New research reveals another deadly side effect of antidepressants

I’ve been writing a lot recently about the importance of getting a good night’s sleep, and the incredible benefits it has for your health overall. In fact, just a few weeks ago I released a complete, in-depth, step-by-step protocol that can help you get to the bottom of any sleep problems you may be facing—and solve them for good. (You can learn more about this protocol or enroll today by clicking here or by calling 866-747-9421 and asking for order code GOV1T1AB.)

I’m not overstating it when I say that good health just isn’t possible with good sleep. Adequate sleep is essential for bolstering your immune system, combating inflammation, regulating blood sugar, and keeping your metabolism humming. 

Unfortunately, there are a number of factors that can stand in the way of getting the rest your body needs. I go over all of them in my new protocol. But today I want to go over one in particular… Antidepressants. 

We already know selective serotonin reuptake inhibitors (SSRIs—the most common class of antidepressants) have numerous health risks, including suicidal thoughts, weight gain, libido loss, nausea, dizziness, blurred vision, headaches, bone fracture risk, internal bleeding…the list goes on and on. 

Well, now we know that these drugs can significantly disrupt sleep too. Not only that, but they may contribute to early signs of neurodegeneration that can progress to dementia.

I’ll be honest with you. I do sometimes prescribe SSRIs, when all else fails. I always warn patients of the possibilities of weight gain and sexual side effects. But I haven’t ever discussed how they can affect sleep.

But you can bet I will now…

Natural ways to soothe depression that won’t keep you up at night

I’ve had my eyes opened by a new study that shows SSRIs increase the amount of time it takes to fall asleep, decrease rapid eye movement (REM) sleep duration, and are linked to REM sleep behavioral disorders, including nightmares.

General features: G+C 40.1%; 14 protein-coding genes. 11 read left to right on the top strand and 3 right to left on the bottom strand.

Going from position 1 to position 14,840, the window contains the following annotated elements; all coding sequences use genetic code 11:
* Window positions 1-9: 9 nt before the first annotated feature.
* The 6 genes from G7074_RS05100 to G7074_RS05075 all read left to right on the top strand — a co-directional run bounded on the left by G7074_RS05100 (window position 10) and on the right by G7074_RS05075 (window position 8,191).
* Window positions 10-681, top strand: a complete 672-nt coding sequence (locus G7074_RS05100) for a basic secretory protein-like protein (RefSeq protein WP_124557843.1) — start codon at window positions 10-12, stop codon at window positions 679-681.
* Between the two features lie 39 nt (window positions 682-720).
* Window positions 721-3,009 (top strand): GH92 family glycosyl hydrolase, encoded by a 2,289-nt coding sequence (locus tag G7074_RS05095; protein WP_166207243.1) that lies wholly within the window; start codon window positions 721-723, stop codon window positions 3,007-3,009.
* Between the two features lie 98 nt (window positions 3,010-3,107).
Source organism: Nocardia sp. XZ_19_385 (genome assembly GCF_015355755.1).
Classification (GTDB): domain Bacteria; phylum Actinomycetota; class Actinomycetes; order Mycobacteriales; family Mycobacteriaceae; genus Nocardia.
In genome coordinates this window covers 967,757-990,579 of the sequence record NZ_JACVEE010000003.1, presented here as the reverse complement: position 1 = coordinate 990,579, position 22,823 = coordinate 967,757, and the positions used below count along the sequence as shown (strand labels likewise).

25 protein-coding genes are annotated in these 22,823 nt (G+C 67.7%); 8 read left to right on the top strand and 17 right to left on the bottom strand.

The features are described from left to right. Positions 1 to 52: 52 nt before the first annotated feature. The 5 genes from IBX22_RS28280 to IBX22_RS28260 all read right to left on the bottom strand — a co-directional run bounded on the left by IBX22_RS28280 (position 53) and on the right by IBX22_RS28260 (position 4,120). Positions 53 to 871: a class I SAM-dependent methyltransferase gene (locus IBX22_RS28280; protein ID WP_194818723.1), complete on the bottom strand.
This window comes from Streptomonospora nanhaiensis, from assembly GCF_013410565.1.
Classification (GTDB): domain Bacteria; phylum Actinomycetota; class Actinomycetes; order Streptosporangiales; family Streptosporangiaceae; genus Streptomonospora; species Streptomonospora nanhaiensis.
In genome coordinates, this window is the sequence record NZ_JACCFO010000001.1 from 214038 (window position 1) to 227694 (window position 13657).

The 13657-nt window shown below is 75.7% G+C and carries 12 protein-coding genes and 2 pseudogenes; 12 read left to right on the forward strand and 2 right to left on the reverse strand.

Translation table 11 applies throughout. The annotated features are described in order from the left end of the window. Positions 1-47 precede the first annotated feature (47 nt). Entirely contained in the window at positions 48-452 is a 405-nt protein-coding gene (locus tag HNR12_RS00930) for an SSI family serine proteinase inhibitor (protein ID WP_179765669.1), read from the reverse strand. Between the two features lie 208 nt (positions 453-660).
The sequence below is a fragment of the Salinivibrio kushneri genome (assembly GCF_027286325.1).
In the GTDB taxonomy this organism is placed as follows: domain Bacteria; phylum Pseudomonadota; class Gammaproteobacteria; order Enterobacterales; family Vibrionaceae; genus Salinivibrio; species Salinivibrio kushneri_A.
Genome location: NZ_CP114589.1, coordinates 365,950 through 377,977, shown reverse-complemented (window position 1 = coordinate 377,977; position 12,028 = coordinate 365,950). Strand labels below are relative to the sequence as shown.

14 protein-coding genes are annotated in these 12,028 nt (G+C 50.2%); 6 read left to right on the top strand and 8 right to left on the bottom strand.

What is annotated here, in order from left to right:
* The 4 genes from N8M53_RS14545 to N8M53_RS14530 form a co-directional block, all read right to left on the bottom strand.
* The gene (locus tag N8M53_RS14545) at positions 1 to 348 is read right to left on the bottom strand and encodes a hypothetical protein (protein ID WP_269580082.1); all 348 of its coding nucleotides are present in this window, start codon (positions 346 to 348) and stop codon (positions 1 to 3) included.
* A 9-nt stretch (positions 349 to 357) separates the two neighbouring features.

The REM sleep behavioral disorders are something to pay attention to, because they may be an early sign of neurodegeneration. And that increases risk of dementia.

Because disruptions in REM sleep are so disruptive to normal everyday functioning, doctors often prescribe another medication to deal with this particular side effect. (And it goes without saying that the other medication brings about its own side effects, but we won’t go down that rabbit hole right now.)

Don’t get me wrong. I’m not advising “toughing it out” or ignoring depression. It’s a real problem, and it needs to be taken seriously.

The good news is, though, that there are natural ways to treat depression that are proven to be just as effective as pharmaceuticals.

Here’s the supplement program I’ve designed to help my depressed patients:

  1. SAM-e. This amino acid helps boost levels of serotonin—the “happy” hormone that helps support proper moods. I recommend 400-800 mg each morning.
  2. 5-hydroxytryptophan (5-HTP) is the direct precursor of serotonin. I recommend 50 mg taken three times daily, 20 minutes before a meal.
  3. Vitamin D3. Studies show 2,000-10,000 IUs daily can improve your mental health and help alleviate depression. The goal is to keep your levels in the 80 to 90 ng/ml range.

There are other drug-free ways to cut depression risk too. Exercise, for instance, can cut your depression risk by half. All it takes is as little as 20 to 30 minutes of light-intensity exercise a day.

Keeping your gut happy (with a healthy diet and probiotics) is essential too, since the gut is basically a second brain. In fact, it produces more serotonin than the brain does.

And here’s another tip for a happy gut and a positive mood: Skip the fast food and pastries, which have been shown to increase risk of depression by 37%.

If you’re struggling with depression, try these strategies before reaching for an SSRI. Not only will they help lift your mood, but they won’t disrupt your sleep (quite the opposite, in fact). And, perhaps most important, they won’t increase your dementia risk.

Now that’s something to smile about.

Source:

Institute of Psychiatric Services (IPS): The Mental Health Services 2016 Conference. Abstract 14. Presented October 7, 2016.


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